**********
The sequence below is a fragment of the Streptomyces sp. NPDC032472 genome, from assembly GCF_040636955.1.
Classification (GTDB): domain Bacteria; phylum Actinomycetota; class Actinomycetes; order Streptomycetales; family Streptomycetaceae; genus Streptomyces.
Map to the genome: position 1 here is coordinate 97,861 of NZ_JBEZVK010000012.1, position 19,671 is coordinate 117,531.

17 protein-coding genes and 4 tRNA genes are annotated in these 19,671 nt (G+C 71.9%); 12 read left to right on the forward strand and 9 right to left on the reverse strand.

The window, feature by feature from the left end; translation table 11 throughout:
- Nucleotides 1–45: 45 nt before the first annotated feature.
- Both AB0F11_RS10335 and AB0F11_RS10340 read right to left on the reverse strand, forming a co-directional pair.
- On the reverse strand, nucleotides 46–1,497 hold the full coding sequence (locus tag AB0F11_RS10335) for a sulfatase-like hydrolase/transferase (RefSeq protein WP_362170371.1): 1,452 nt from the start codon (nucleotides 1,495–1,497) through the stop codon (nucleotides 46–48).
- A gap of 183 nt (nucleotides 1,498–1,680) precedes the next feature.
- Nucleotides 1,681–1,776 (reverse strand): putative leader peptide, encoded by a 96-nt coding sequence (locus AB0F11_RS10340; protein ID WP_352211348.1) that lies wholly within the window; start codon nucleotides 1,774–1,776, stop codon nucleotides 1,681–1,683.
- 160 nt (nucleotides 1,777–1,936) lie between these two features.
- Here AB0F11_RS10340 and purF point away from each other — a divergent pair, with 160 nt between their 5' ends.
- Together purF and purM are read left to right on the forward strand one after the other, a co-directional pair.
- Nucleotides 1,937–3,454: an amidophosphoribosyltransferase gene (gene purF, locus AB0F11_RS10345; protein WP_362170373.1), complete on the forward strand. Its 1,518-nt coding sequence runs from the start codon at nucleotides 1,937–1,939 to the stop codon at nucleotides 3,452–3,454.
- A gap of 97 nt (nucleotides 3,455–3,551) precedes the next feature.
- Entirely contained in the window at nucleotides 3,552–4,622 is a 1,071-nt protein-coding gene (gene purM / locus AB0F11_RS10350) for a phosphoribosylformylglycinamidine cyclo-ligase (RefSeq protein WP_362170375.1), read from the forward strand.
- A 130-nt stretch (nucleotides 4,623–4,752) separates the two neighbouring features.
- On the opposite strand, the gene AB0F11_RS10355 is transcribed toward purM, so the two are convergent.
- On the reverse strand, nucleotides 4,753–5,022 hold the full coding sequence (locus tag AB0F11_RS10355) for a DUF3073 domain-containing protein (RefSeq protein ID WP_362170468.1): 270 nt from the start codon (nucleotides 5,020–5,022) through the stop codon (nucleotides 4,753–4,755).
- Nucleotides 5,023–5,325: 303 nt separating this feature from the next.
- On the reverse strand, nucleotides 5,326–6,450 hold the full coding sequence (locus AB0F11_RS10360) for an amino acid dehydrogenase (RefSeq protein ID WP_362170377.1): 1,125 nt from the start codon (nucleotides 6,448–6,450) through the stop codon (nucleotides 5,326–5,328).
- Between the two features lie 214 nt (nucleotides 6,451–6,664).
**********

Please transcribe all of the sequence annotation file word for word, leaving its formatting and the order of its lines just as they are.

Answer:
The sequence below is a fragment of the Streptomyces sp. NPDC032472 genome, from assembly GCF_040636955.1.
Classification (GTDB): domain Bacteria; phylum Actinomycetota; class Actinomycetes; order Streptomycetales; family Streptomycetaceae; genus Streptomyces.
Map to the genome: position 1 here is coordinate 97,861 of NZ_JBEZVK010000012.1, position 19,671 is coordinate 117,531.

17 protein-coding genes and 4 tRNA genes are annotated in these 19,671 nt (G+C 71.9%); 12 read left to right on the forward strand and 9 right to left on the reverse strand.

The window, feature by feature from the left end; translation table 11 throughout:
- Nucleotides 1–45: 45 nt before the first annotated feature.
- Both AB0F11_RS10335 and AB0F11_RS10340 read right to left on the reverse strand, forming a co-directional pair.
- On the reverse strand, nucleotides 46–1,497 hold the full coding sequence (locus tag AB0F11_RS10335) for a sulfatase-like hydrolase/transferase (RefSeq protein WP_362170371.1): 1,452 nt from the start codon (nucleotides 1,495–1,497) through the stop codon (nucleotides 46–48).
- A gap of 183 nt (nucleotides 1,498–1,680) precedes the next feature.
- Nucleotides 1,681–1,776 (reverse strand): putative leader peptide, encoded by a 96-nt coding sequence (locus AB0F11_RS10340; protein ID WP_352211348.1) that lies wholly within the window; start codon nucleotides 1,774–1,776, stop codon nucleotides 1,681–1,683.
- 160 nt (nucleotides 1,777–1,936) lie between these two features.
- Here AB0F11_RS10340 and purF point away from each other — a divergent pair, with 160 nt between their 5' ends.
- Together purF and purM are read left to right on the forward strand one after the other, a co-directional pair.
- Nucleotides 1,937–3,454: an amidophosphoribosyltransferase gene (gene purF, locus AB0F11_RS10345; protein WP_362170373.1), complete on the forward strand. Its 1,518-nt coding sequence runs from the start codon at nucleotides 1,937–1,939 to the stop codon at nucleotides 3,452–3,454.
- A gap of 97 nt (nucleotides 3,455–3,551) precedes the next feature.
- Entirely contained in the window at nucleotides 3,552–4,622 is a 1,071-nt protein-coding gene (gene purM / locus AB0F11_RS10350) for a phosphoribosylformylglycinamidine cyclo-ligase (RefSeq protein WP_362170375.1), read from the forward strand.
- A 130-nt stretch (nucleotides 4,623–4,752) separates the two neighbouring features.
- On the opposite strand, the gene AB0F11_RS10355 is transcribed toward purM, so the two are convergent.
- On the reverse strand, nucleotides 4,753–5,022 hold the full coding sequence (locus tag AB0F11_RS10355) for a DUF3073 domain-containing protein (RefSeq protein ID WP_362170468.1): 270 nt from the start codon (nucleotides 5,020–5,022) through the stop codon (nucleotides 4,753–4,755).
- Nucleotides 5,023–5,325: 303 nt separating this feature from the next.
- On the reverse strand, nucleotides 5,326–6,450 hold the full coding sequence (locus AB0F11_RS10360) for an amino acid dehydrogenase (RefSeq protein ID WP_362170377.1): 1,125 nt from the start codon (nucleotides 6,448–6,450) through the stop codon (nucleotides 5,326–5,328).
- Between the two features lie 214 nt (nucleotides 6,451–6,664).